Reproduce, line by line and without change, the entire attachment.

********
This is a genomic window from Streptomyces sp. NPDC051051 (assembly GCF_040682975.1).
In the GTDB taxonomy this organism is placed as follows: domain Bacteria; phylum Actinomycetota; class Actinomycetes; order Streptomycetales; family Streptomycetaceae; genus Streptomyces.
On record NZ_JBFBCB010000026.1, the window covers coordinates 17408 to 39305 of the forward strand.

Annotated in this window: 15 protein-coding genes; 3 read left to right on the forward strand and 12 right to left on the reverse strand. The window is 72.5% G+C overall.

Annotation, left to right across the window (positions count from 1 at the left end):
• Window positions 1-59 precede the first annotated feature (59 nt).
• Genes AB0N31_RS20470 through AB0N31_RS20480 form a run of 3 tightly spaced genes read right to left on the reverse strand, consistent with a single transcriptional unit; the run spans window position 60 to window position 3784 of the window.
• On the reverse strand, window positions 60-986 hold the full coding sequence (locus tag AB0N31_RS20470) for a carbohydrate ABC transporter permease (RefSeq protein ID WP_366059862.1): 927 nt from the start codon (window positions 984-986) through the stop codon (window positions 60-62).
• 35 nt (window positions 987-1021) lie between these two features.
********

This is a genomic window from Streptomyces sp. NPDC051051 (assembly GCF_040682975.1).
In the GTDB taxonomy this organism is placed as follows: domain Bacteria; phylum Actinomycetota; class Actinomycetes; order Streptomycetales; family Streptomycetaceae; genus Streptomyces.
On record NZ_JBFBCB010000026.1, the window covers coordinates 17408 to 39305 of the forward strand.

Annotated in this window: 15 protein-coding genes; 3 read left to right on the forward strand and 12 right to left on the reverse strand. The window is 72.5% G+C overall.

Annotation, left to right across the window (positions count from 1 at the left end):
• Window positions 1-59 precede the first annotated feature (59 nt).
• Genes AB0N31_RS20470 through AB0N31_RS20480 form a run of 3 tightly spaced genes read right to left on the reverse strand, consistent with a single transcriptional unit; the run spans window position 60 to window position 3784 of the window.
• On the reverse strand, window positions 60-986 hold the full coding sequence (locus tag AB0N31_RS20470) for a carbohydrate ABC transporter permease (RefSeq protein ID WP_366059862.1): 927 nt from the start codon (window positions 984-986) through the stop codon (window positions 60-62).
• 35 nt (window positions 987-1021) lie between these two features.